This story appears in the December 2020 issue of National Geographic magazine.
Most of the deep sea, Earth’s largest habitat, has yet to be explored. Even after decades of probing and scanning the depths with submarines and remotely operated vehicles, scientists have seen just a fraction of what’s down there.
In those uncharted waters Katy Croff Bell sees a great opportunity to engage women and people of color in science.
A National Geographic Society fellow and an expert on the deep sea (below 200 meters), Bell has been on more than 40 oceanographic and archaeological expeditions since 1999. When she began, there were few women in the field.
“If we’re actually going to explore the entire ocean, we not only need new technology but also new communities of people to be involved,” Bell says. She has built a diverse coalition of deep-sea explorers and students, and has developed ways to make the area more accessible to them. (Why combining diversity with STEM is a good thing for kids)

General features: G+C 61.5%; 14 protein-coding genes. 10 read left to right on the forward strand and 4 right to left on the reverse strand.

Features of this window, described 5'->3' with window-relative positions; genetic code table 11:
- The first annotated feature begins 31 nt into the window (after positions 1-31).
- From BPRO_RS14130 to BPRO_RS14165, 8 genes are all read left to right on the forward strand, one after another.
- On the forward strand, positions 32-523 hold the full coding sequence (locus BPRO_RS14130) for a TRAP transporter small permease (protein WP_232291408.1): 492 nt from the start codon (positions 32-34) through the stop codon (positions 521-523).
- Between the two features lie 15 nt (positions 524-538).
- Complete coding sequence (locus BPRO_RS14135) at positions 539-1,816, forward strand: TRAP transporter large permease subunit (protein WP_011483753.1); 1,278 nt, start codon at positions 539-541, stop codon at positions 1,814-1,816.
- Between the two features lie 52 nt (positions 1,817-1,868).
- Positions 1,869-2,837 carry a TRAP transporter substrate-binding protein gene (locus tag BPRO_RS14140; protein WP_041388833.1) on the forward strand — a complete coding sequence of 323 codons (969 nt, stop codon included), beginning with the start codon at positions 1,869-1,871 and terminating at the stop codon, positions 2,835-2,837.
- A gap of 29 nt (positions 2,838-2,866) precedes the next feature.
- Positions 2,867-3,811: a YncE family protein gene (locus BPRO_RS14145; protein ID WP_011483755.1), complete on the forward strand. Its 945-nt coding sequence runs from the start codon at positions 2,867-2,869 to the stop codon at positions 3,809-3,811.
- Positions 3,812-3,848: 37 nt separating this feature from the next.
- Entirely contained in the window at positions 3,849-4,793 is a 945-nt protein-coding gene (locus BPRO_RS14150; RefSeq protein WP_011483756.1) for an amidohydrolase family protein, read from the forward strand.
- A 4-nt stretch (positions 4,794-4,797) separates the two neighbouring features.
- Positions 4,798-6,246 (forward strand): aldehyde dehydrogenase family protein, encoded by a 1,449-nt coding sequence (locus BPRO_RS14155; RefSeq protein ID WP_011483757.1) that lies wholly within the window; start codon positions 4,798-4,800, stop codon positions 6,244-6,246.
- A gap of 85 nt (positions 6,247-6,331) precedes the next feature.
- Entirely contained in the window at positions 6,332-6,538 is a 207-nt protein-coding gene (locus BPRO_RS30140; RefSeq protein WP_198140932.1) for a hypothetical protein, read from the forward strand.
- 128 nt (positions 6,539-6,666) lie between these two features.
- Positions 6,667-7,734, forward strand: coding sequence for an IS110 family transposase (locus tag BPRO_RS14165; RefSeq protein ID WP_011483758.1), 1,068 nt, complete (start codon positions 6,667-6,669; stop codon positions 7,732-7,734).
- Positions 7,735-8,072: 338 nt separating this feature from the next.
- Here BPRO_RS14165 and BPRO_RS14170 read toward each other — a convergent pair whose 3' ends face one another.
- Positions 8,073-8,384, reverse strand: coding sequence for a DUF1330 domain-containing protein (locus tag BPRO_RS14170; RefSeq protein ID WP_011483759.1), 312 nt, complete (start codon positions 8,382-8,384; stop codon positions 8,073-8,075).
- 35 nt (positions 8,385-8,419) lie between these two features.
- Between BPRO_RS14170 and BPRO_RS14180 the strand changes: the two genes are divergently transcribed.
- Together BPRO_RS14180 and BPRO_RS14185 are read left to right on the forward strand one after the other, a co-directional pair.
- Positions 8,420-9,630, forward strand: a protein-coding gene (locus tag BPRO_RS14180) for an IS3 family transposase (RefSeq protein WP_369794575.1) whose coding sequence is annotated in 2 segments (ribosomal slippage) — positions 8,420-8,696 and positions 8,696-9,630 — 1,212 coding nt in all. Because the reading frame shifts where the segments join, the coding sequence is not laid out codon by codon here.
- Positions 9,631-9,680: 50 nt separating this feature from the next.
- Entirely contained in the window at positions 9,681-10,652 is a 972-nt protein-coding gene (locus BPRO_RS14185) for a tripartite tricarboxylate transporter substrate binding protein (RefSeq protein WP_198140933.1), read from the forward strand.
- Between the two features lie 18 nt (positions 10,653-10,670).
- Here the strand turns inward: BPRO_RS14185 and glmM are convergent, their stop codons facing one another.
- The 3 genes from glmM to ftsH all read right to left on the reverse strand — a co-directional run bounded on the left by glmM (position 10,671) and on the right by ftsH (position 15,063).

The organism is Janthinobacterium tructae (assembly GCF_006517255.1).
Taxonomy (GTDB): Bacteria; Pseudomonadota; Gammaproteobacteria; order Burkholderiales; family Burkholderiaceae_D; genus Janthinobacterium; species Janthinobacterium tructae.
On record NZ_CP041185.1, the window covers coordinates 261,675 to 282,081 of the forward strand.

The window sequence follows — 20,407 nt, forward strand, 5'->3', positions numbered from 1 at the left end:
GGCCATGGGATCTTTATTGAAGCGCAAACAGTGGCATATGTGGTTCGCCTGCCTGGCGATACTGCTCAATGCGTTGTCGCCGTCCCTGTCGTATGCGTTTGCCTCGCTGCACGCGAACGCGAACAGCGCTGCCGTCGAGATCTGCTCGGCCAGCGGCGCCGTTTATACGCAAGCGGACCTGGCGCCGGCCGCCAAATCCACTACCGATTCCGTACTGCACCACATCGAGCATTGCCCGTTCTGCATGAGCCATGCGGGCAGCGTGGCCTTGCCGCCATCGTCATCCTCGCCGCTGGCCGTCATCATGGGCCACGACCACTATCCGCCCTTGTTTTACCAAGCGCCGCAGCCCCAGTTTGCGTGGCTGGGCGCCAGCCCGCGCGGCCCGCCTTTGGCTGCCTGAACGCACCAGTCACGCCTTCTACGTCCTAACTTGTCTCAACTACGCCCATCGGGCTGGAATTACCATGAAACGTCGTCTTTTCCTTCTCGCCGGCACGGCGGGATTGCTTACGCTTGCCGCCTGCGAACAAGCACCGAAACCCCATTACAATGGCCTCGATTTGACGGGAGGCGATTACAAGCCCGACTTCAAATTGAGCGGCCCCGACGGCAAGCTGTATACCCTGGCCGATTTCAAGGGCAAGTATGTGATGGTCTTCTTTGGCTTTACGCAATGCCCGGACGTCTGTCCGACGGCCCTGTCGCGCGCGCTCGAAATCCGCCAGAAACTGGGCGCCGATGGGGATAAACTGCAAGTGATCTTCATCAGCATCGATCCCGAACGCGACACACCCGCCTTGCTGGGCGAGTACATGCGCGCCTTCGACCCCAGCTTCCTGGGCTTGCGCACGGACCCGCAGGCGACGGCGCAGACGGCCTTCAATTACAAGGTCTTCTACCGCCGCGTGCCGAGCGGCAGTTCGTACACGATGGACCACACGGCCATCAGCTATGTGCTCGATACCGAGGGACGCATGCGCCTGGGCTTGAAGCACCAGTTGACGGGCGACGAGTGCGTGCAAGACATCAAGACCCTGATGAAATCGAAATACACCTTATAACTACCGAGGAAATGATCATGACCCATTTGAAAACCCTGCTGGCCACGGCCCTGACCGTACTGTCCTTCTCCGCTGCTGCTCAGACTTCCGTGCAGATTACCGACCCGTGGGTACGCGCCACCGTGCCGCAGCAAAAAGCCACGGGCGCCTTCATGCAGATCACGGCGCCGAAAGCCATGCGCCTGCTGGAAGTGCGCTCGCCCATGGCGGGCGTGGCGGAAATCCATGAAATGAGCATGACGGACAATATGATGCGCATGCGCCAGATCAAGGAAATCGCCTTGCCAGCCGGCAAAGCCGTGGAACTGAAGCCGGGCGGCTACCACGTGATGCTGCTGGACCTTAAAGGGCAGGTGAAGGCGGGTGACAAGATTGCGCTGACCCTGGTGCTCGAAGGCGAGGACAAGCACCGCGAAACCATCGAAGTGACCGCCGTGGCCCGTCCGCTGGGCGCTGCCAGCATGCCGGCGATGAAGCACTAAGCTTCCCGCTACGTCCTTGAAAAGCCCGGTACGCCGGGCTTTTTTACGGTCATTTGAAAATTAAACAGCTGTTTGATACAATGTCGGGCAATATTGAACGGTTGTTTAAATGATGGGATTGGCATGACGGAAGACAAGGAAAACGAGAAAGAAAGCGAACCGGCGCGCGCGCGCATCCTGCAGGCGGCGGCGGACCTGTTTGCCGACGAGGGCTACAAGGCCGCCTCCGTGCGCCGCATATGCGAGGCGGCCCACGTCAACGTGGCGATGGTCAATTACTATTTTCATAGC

New robotic and “telepresence” technologies have allowed Bell and others to make significant discoveries in recent years. In 2019 students monitoring deep-sea cameras in a collaboration with National Geographic’s Exploration Technology Lab were the first to document the presence of cow sharks in the Galápagos Islands.
Those students aren’t the only ones joining Bell in the deep sea. By deploying cameras in the depths and livestreaming her expeditions, Bell lets thousands of people around the world explore the ocean with her.